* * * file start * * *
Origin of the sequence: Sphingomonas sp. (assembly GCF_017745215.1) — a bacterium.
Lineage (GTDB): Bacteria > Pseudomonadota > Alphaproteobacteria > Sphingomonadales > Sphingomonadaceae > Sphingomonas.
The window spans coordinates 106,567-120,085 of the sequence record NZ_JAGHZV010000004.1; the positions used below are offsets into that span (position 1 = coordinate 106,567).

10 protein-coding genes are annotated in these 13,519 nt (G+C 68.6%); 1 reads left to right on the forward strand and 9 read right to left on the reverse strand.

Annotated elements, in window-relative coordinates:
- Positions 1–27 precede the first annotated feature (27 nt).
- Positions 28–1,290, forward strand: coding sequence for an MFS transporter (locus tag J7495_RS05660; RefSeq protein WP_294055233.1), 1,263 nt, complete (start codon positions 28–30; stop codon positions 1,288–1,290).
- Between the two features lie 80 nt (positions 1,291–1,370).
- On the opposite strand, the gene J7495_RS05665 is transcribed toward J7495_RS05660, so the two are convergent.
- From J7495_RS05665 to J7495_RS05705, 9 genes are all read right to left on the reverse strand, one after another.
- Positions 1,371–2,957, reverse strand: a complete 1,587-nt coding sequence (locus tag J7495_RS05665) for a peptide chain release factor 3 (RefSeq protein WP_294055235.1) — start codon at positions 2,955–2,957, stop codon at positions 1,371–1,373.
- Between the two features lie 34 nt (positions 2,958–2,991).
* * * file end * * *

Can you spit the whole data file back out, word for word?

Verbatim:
Origin of the sequence: Sphingomonas sp. (assembly GCF_017745215.1) — a bacterium.
Lineage (GTDB): Bacteria > Pseudomonadota > Alphaproteobacteria > Sphingomonadales > Sphingomonadaceae > Sphingomonas.
The window spans coordinates 106,567-120,085 of the sequence record NZ_JAGHZV010000004.1; the positions used below are offsets into that span (position 1 = coordinate 106,567).

10 protein-coding genes are annotated in these 13,519 nt (G+C 68.6%); 1 reads left to right on the forward strand and 9 read right to left on the reverse strand.

Annotated elements, in window-relative coordinates:
- Positions 1–27 precede the first annotated feature (27 nt).
- Positions 28–1,290, forward strand: coding sequence for an MFS transporter (locus tag J7495_RS05660; RefSeq protein WP_294055233.1), 1,263 nt, complete (start codon positions 28–30; stop codon positions 1,288–1,290).
- Between the two features lie 80 nt (positions 1,291–1,370).
- On the opposite strand, the gene J7495_RS05665 is transcribed toward J7495_RS05660, so the two are convergent.
- From J7495_RS05665 to J7495_RS05705, 9 genes are all read right to left on the reverse strand, one after another.
- Positions 1,371–2,957, reverse strand: a complete 1,587-nt coding sequence (locus tag J7495_RS05665) for a peptide chain release factor 3 (RefSeq protein WP_294055235.1) — start codon at positions 2,955–2,957, stop codon at positions 1,371–1,373.
- Between the two features lie 34 nt (positions 2,958–2,991).